Civil Rights Timeline

By: Dana Piehl

1957 Integration of Central High School (little rock)

a. Nine black students went to a previous all white school and president Eisenhower sent 1,000 paratroopers to enforce the enrollment of the nine black students.

b. The nine black students also referred to as the little rock nine as well as the other white students and staff of the Central High School in Little Rock, Arkansas.

c. Arkansas was one of the Southern states that was more progressed  with desegregation. Although eight of the nine students decided to return to all black schools this represented the fact that schools would one day not be separate.

1954 Brown v. Board of Education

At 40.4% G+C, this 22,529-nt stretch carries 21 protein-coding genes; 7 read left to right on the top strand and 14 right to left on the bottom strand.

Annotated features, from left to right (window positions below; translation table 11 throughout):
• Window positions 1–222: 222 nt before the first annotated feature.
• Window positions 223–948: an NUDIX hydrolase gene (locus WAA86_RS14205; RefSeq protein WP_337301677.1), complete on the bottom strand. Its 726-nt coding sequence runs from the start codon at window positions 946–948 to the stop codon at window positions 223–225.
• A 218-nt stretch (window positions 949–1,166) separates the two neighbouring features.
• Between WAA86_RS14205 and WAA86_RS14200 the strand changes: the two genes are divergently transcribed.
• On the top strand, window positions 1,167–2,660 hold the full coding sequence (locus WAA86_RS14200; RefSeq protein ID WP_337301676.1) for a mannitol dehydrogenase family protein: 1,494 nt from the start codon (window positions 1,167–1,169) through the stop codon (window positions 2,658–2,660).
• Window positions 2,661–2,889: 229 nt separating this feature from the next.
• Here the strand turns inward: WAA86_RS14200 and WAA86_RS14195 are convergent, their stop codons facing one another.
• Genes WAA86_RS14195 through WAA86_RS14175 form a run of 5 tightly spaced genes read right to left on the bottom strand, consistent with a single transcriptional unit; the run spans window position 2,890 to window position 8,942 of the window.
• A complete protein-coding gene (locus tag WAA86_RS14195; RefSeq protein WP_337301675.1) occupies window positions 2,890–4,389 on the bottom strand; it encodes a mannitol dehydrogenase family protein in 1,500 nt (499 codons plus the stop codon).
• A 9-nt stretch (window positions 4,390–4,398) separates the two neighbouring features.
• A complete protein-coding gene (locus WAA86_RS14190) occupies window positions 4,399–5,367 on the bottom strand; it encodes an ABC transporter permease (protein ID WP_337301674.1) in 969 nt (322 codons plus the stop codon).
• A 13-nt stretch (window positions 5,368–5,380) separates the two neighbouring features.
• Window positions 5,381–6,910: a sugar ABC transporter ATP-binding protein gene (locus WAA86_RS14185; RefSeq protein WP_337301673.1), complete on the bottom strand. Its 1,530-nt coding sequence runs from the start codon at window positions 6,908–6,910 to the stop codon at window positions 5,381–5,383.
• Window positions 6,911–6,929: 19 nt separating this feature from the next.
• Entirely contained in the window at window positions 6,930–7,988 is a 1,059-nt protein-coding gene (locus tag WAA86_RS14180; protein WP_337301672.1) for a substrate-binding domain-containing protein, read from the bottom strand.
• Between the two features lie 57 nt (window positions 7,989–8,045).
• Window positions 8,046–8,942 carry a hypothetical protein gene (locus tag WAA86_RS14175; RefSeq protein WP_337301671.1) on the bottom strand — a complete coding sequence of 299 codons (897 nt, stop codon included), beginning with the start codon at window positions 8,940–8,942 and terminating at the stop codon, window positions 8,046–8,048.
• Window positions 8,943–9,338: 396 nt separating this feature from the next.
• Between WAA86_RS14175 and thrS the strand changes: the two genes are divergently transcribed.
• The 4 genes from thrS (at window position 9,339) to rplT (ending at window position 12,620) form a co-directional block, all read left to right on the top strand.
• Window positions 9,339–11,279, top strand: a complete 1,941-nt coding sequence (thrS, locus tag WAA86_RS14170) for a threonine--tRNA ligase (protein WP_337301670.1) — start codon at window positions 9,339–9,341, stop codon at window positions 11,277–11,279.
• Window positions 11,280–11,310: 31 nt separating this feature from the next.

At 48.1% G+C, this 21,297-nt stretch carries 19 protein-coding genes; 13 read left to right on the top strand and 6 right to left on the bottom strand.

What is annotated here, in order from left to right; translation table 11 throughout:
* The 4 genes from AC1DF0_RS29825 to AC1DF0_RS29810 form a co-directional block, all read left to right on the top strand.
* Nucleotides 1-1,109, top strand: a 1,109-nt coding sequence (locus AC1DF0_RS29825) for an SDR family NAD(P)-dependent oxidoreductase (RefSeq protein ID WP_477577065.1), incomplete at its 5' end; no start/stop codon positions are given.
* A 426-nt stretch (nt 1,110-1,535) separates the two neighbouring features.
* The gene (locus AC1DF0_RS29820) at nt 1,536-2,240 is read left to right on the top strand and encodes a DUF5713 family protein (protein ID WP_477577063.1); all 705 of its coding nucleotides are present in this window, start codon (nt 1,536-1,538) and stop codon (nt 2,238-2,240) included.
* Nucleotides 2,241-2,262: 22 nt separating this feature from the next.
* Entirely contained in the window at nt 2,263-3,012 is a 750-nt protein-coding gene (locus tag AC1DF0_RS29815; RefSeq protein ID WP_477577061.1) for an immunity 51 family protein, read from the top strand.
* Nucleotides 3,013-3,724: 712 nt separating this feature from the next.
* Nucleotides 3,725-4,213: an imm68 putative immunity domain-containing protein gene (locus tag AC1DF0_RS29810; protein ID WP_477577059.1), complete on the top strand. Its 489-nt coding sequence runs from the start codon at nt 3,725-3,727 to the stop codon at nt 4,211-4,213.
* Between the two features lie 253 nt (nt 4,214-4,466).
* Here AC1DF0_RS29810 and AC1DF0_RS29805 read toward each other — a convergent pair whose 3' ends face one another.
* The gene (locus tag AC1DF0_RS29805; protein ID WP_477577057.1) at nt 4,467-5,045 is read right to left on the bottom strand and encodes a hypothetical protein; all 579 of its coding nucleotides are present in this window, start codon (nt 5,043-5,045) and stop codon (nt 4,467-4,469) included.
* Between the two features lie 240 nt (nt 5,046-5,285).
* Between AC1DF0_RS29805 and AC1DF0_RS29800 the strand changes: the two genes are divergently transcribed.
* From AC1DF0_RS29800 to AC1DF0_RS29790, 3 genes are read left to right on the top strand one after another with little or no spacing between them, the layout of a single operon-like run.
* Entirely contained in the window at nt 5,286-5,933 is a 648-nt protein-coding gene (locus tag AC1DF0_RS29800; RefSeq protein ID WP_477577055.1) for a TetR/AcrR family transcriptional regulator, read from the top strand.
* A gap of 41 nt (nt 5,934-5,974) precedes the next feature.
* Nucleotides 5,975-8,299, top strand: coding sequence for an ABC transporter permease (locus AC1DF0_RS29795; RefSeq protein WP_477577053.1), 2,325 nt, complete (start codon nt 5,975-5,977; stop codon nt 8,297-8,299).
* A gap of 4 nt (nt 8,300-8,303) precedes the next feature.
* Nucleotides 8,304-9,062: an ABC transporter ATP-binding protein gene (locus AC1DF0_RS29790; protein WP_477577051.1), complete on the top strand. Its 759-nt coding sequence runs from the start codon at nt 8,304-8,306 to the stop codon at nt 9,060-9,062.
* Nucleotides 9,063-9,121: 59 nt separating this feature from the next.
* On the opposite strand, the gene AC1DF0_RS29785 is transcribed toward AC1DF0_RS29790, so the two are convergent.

a. A supreme court case that ruled separate but equal was unconstitutional. This decision overturned the previous case of Plessy v. Ferguson.

b. This case affected more than just the Brown family and the Board of education in Topeka it affected african americans all over because of the ruling.

c. The ruling by the Supreme court lead to a huge victory for the civil rights movement because of they decided that separate but equal was not constitutional. This was the first major step in racial equality.

1968 Murder of Martin Luther King Jr.

a. Civil rights leader Martin Luther King Jr. was assassinated in a Memphis motel. He was rushed to a hospital but was pronounced dead that evening.

b. Everyone during this time was involved because of the civil rights movement that he was a large influence on. Especially the people involved in the NAACP because he was one of the leaders.